The TikTok 'Glass Child' trend explained

The TikTok 'Glass Child' trend explained
TEDxSanAntonio - Alicia Maples - Recognizing Glass Children

In a new TikTok trend, people are sharing their experiences of "glass child syndrome," where they felt invisible during their childhood.

The term itself has been spoken about in media before, back in 2010 Alicia Maples gave a Ted Talk on her experience being a glass child, having grown up with a sibling that has autism.

"Did you get enough love, my little love?" is the audio lyric that plays on many of the videos from the trend.

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Here is a breakdown of what it means to be a glass child.

What is a glass child?

A "glass child" is the siblings of kids who had/have disabilities.

Although glass connotes images of being fragile, the term actually refers to the fact that glass is see through, which represents care-givers who can see straight through them i.e. not meet their needs due to their focus and attention being on the disabled child.


Were you a glass child? #glasschild #family #familydrama

What is it like to be a glass child?

Since the trend has begun to circulate on TikTok, there have been 57m views on videos with the hashtag "#glasschild," as an array of people have opened up about their experience.

TikToker @blondeicedcoffee described how as a six-year-old and she was "with the 20th babysitter who was available and hardly knows your name," while her mum was "gone all day" with her brother to the hospital and her dad "sleeps all day because he spends nights there."


My fyp loves to hurt me lol #glasschildsyndrome #glasschild

She added: "...you wonder why your parents don't love you as much as your sibling," in a clip that received 1.5m views.

Although, @umcasey, has said there are benefits to being a glass child. Alongside her video, she wrote in the TikTok caption:

“I may be a glass child but I also got to meet the cast of Wizards of Waverly Place for my sister’s Make-a-Wish trip and do tea parties with my grandma while she was doing chemo and go to a bunch of charity galas where I was fed the best food of my life."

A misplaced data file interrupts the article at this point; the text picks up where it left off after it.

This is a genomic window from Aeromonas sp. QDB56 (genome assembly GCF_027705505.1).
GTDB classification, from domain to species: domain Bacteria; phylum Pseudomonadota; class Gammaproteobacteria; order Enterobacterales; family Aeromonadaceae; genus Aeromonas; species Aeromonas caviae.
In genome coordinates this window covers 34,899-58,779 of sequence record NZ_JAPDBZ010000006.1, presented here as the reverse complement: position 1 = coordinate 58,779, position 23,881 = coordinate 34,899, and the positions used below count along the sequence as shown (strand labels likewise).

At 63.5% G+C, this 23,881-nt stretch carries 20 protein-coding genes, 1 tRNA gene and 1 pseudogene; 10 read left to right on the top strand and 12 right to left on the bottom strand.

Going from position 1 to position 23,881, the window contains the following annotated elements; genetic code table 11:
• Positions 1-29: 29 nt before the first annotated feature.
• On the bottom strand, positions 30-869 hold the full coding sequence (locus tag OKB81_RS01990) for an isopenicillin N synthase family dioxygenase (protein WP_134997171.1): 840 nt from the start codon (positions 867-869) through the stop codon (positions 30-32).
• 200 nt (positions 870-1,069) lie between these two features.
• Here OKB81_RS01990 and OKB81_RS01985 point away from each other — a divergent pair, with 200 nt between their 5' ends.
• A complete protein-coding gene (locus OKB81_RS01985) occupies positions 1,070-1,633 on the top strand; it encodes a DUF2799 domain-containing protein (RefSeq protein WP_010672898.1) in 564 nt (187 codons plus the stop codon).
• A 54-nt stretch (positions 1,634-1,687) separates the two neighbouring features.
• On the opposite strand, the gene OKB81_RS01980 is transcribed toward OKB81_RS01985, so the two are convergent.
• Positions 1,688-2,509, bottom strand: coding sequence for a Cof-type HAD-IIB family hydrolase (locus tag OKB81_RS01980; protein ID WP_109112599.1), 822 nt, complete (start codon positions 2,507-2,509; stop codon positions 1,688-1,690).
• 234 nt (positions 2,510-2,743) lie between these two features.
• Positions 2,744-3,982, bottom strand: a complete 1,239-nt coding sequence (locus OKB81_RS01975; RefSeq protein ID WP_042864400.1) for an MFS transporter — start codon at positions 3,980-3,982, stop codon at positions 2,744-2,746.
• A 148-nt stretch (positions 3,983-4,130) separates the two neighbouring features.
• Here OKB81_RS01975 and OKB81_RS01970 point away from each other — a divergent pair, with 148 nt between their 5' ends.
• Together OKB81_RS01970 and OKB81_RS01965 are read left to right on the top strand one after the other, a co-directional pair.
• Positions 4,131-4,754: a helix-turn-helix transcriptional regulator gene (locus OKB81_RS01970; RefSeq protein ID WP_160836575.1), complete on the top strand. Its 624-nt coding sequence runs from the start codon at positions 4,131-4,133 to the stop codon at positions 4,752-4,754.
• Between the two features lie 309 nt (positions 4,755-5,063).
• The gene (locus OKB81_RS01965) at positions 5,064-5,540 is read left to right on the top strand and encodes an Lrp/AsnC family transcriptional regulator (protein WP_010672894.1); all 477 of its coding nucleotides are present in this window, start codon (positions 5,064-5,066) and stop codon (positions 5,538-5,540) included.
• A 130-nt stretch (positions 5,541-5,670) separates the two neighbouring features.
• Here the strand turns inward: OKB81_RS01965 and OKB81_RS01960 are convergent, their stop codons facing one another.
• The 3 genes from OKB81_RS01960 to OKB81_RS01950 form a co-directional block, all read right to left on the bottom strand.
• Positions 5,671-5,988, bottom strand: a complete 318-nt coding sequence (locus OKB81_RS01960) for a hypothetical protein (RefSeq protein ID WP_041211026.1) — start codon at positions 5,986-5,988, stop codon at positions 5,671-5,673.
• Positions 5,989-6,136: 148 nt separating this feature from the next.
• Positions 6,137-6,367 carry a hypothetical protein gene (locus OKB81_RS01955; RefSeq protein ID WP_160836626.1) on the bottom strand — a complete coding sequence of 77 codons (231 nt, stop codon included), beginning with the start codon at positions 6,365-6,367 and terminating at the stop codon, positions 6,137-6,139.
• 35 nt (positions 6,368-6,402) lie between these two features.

“Yeah my mom didn’t pay me as much attention but I also don’t have literal cancer.”

Some of the disabled siblings have responded

While glass children are sharing their experiences, some of the disabled siblings have discovered the meaning of the word and have posted videos about how this makes them feel.

"Learning the meaning of glass child and realising you're the reason your sibling is one," @jasminestrathdee wrote in a video, as she noted "the guilt" she feels in the caption.


The guilt #fyp #foryoupage #borderlinepersonalitydisorder #cptsdsurvivor #glasschild #glasschildren #guilty #mentalillness #eupd #bpdwarrior #traumahealing #guilt

While @defnotcalii who wrote a similar sentence, mimed an audio that said: "I would say... I wish you could know... how sorry I am," and added in the caption: "I wish I wasn’t like this either."

Traits of a glass child

While more research is needed to further understand the lived experiences of glass children, here are some the traits that are widely discussed on the topic:

  • Being emotionally neglected
  • Perfectionism - pressure to be the perfect child
  • Staying silent about problems to avoid causing further stress for parents
  • Take on parental responsibilities within the family at a young age and become more mature than their peers as a result
  • People-pleaser

Are there any long-term effects?

According to RAD Advocates, the silence of glass children can lead to feelings of hopelessness, isolation, depression, anxiety and post-traumatic stress disorder.

Though, again there is limited research in this area in regards to the long-term effects of being a glass child.

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